# 6.22: Interpretation of Circle Graphs

**At Grade**Created by: CK-12

**Practice**Interpretation of Circle Graphs

A school survey asked students to respond to the statement, “If a friend recommends music to me and supplies a link I always have a listen.” The percentages of responses are shown below. A total of 400 students were surveyed. How can this information be represented as a circle graph?

Completely False – 2%

False – 5%

Neither – 15%

True – 38%

Completely True – 40%

In this concept, you will learn how to read and understand circle graphs.

### Interpreting Circle Graphs

In a **circle graph**, the circle represents the whole. A circle graph can be used to compare the parts with the whole. It is a useful way to visually display data. Each of the parts is called a **sector**.

Let’s look at how data is expressed in a circle graph.

The circle graph below shows how the students at Grandville Middle School voted for a school mascot. Which mascot got the least number of votes?

Since there are no values shown on the circle graph, you need to visually determine which sector is the smallest. The smallest sector is the one for the Panther.

The answer is the Panther got the least number of votes for mascot.

Let’s look at another example.

The circle graph shows the method of transportation used by students to get to Grandville Middle School. What percent of the students use the school bus to get to school?

The sectors of a circle graph must add up to 100%. Find the sum of the three given percents and then subtract that total from 100%.

The answer is 40% of the students use the school bus to get to school.

Let’s look at another example.

This circle graph shows the results of a music survey. What fraction of the people surveyed said country was their favorite type of music?

The fractions in the sectors of a circle graph must add up to 1. Find the sum of the three given fractions and then subtract from 1.

The answer is

### Examples

#### Example 1

Earlier, you were given a problem about the music recommendation survey, that asked if you felt the need to listen to a link a friend sent you.

The percentages of the 400 student responses are shown below.

Response |
Percent |

Completely False | 2% |

False | 5% |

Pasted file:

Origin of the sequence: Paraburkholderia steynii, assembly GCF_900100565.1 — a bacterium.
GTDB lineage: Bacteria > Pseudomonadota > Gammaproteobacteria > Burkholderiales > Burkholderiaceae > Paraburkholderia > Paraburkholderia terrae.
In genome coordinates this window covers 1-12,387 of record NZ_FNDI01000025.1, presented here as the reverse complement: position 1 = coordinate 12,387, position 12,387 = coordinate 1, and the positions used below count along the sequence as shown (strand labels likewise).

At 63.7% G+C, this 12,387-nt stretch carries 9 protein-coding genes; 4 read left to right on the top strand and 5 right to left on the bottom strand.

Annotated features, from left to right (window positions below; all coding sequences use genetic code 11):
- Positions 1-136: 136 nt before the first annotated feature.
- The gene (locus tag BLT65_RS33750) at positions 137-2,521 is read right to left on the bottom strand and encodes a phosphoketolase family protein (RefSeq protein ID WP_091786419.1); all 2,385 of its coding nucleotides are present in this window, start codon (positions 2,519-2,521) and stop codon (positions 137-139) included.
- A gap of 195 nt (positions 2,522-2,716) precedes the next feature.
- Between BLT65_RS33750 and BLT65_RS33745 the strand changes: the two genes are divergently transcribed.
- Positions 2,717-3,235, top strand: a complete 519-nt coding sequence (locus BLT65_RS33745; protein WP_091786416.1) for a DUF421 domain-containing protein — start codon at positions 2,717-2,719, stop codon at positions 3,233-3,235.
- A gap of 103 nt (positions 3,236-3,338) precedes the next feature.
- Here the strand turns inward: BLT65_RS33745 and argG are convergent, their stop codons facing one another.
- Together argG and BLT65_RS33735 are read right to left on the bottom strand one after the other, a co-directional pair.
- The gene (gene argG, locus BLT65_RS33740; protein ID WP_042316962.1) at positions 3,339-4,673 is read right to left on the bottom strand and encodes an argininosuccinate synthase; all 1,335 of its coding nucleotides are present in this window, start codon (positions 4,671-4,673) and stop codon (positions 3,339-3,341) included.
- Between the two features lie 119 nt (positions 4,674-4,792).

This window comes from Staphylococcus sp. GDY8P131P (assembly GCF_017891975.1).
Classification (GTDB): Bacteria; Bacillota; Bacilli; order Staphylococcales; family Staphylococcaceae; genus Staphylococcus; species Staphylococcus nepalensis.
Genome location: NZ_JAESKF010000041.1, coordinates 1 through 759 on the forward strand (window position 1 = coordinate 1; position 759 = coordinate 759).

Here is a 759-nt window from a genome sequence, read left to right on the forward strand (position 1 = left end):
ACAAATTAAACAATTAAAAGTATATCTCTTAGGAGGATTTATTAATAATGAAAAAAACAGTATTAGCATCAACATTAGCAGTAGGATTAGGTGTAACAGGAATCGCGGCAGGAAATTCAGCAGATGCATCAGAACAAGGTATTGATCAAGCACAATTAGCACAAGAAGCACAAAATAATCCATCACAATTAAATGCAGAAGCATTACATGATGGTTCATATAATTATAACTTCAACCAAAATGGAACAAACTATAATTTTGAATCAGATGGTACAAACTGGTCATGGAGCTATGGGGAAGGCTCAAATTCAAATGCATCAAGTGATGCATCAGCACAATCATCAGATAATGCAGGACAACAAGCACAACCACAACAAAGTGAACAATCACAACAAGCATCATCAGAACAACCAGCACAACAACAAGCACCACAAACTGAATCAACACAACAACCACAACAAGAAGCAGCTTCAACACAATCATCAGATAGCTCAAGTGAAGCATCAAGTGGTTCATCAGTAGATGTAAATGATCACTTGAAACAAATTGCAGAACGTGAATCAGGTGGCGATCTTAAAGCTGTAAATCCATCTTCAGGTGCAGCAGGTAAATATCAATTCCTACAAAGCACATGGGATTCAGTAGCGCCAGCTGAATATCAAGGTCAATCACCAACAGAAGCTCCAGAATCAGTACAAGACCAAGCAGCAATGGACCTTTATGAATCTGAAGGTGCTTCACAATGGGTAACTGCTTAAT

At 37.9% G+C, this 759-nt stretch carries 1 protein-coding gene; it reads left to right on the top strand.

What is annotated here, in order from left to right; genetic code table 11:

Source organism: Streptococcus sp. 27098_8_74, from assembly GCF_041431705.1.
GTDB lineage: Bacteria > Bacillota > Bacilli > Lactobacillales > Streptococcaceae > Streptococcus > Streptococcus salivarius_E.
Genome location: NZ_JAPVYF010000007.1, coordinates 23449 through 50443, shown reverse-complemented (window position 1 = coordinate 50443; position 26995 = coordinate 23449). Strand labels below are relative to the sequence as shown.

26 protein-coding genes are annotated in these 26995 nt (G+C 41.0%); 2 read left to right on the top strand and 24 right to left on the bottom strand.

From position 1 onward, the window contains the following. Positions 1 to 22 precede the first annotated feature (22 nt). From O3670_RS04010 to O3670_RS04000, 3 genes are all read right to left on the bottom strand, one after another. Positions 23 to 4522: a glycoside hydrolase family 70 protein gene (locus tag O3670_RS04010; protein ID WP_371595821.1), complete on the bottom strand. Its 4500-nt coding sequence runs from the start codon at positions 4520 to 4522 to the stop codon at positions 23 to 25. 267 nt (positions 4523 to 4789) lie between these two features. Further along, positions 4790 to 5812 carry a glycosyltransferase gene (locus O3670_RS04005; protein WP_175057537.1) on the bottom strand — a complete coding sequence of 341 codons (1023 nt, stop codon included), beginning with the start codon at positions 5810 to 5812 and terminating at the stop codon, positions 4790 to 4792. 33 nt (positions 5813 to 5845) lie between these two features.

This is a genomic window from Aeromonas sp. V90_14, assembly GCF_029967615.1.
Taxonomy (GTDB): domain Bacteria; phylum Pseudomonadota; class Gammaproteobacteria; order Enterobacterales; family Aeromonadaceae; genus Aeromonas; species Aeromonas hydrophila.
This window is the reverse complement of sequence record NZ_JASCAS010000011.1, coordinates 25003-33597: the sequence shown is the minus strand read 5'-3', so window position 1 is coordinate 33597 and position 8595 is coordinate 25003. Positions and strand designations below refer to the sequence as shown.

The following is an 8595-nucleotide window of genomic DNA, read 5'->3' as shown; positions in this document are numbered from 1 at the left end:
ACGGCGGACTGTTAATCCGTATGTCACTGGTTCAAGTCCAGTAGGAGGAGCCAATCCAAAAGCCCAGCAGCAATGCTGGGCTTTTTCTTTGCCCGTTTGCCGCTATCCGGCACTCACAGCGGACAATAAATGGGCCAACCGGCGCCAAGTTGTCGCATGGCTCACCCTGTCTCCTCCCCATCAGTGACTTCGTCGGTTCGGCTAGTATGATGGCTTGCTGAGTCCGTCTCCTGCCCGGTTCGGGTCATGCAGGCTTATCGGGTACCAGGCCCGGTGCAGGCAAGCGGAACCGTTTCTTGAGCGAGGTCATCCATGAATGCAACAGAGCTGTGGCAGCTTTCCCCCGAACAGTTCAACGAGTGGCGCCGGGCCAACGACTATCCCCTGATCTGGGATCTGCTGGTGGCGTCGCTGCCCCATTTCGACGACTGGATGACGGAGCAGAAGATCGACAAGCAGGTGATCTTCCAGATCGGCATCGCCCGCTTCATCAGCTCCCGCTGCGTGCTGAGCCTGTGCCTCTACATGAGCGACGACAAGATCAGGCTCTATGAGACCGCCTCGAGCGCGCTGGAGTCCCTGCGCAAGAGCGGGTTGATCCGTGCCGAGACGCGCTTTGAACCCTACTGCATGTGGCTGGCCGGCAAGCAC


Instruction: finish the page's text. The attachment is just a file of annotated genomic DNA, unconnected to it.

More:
Neither | 15% |

True | 38% |

Completely True | 40% |

How many degrees in the circle do each of the answers take up? How many students selected each response?

First, change the percents to decimals.

Then, multiply by 360 to get the degrees.

The answer is in the table below.

Response |
Degrees of the Circle |

Completely False | 7.2° |

False | 18° |

Neither | 54° |

True | 136.8° |

Completely True | 144° |

To figure out how many students selected each response, you also need to consider the decimal form of each percent.

Then, multiply by the total number of students, which is 400.

The answer is in the table below.

Response |
Number of students |

Completely False | 8 |

False | 20 |

Neither | 60 |

True | 152 |

Completely True | 160 |

#### Example 2

You can show the same circle graph with its percents or with the measures of its central angles. The sum of the measures of the central angles in a circle graph is 360°.

Notice that you can take the percent, change it to a decimal, and then multiply it by 360 to find the number of degrees. Check this out with the following example.

The table shows the results of the favorite school lunch of students in the seventh grade at Grandville Middle School. Make a circle graph for the results of the survey.

Favorite Food |
% of Students Surveyed |

Pizza | 30% |

Grilled Cheese | 35% |

Hamburger | 10% |

Chicken Fingers | 25% |

First, find the measure of the central angle by multiplying 360° by the percent.

Favorite Food |
% of Students Surveyed |
Degrees in Central Angle |

Pizza | 30% | 30% of |